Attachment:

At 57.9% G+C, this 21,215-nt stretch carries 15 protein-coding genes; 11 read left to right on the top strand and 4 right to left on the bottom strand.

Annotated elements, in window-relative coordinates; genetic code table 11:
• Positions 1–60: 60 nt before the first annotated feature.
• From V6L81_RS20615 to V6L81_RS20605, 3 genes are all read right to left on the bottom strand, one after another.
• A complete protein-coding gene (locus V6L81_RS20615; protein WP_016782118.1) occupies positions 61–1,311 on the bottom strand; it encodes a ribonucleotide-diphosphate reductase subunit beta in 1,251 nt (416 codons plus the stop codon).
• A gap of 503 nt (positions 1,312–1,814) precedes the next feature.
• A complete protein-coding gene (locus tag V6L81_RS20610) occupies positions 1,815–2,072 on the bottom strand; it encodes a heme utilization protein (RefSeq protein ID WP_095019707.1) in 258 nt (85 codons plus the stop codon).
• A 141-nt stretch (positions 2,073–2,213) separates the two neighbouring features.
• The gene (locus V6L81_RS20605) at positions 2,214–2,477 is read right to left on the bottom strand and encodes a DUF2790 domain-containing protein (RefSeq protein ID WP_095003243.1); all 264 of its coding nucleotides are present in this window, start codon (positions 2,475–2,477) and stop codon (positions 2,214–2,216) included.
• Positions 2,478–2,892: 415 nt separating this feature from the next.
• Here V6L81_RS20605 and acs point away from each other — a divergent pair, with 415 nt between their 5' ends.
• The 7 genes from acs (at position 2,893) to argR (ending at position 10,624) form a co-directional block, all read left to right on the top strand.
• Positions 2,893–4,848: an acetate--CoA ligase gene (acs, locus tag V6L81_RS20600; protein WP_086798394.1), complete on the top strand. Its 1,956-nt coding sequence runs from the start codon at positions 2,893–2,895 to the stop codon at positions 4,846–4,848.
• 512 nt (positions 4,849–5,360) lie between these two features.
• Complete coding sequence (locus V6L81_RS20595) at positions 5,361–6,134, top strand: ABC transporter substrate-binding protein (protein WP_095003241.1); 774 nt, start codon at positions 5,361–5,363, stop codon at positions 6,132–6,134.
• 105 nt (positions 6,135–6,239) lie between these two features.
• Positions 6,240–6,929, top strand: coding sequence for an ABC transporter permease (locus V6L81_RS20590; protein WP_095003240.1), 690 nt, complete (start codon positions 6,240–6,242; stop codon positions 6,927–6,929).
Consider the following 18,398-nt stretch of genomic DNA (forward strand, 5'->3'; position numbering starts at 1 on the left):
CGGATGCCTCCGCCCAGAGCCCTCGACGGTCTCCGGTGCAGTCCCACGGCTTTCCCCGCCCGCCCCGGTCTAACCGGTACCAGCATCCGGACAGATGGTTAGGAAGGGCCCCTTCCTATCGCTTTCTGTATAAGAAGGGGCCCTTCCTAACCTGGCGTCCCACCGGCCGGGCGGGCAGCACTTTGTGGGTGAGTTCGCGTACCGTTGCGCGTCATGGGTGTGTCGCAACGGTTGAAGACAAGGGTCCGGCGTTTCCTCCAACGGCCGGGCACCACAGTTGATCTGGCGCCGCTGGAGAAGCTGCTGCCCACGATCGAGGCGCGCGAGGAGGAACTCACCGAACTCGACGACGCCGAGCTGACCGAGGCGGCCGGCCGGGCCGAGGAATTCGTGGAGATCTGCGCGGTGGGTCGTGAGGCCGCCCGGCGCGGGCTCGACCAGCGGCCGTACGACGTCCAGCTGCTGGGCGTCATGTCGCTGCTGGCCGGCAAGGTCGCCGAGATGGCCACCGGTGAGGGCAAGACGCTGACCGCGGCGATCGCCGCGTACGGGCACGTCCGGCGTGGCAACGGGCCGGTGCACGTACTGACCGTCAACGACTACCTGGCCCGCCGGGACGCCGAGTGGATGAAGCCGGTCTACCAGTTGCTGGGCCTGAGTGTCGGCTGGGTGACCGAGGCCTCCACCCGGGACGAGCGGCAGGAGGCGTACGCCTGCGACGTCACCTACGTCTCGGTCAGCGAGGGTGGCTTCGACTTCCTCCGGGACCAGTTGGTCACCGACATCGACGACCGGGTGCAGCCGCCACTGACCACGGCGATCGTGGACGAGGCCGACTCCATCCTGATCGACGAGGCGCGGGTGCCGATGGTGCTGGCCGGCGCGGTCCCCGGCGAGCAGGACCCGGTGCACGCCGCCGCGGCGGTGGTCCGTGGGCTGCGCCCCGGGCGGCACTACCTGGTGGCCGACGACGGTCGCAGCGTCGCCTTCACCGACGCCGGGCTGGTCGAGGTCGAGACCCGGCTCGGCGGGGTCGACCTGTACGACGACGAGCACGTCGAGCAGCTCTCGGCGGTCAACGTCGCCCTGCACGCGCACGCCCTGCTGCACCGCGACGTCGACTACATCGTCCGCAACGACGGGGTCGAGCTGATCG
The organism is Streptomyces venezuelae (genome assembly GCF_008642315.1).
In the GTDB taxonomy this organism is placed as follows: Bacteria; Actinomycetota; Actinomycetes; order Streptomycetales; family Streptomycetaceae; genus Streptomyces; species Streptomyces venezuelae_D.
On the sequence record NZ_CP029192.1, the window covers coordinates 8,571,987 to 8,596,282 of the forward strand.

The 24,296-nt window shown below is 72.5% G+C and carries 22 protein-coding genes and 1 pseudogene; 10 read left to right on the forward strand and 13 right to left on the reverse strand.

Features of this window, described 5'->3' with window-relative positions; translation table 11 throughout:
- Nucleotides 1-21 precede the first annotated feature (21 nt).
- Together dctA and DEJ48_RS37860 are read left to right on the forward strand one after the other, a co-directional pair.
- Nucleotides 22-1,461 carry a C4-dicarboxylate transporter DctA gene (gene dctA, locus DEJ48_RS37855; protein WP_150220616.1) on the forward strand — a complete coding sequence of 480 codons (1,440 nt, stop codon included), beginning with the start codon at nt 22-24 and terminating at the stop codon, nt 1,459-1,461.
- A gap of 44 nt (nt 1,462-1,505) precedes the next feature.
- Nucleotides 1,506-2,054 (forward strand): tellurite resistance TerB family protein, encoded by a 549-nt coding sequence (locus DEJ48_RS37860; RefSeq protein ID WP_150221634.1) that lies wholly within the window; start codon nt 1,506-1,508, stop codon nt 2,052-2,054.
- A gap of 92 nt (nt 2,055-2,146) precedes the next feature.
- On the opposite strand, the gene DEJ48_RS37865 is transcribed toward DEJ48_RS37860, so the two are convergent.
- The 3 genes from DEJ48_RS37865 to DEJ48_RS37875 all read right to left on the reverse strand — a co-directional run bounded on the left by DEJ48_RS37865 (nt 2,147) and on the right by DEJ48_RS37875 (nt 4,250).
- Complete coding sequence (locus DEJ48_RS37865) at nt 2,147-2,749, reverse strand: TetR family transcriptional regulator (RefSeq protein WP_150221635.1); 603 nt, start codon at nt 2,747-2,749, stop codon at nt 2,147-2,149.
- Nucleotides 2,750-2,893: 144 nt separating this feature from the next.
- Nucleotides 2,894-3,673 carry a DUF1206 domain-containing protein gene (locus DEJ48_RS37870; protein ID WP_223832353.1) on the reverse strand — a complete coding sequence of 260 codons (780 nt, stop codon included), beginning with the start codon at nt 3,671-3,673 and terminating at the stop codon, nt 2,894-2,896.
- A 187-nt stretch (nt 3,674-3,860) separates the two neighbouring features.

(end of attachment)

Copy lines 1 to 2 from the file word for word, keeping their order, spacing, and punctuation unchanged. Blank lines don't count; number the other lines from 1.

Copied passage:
At 57.9% G+C, this 21,215-nt stretch carries 15 protein-coding genes; 11 read left to right on the top strand and 4 right to left on the bottom strand.

Annotated elements, in window-relative coordinates; genetic code table 11: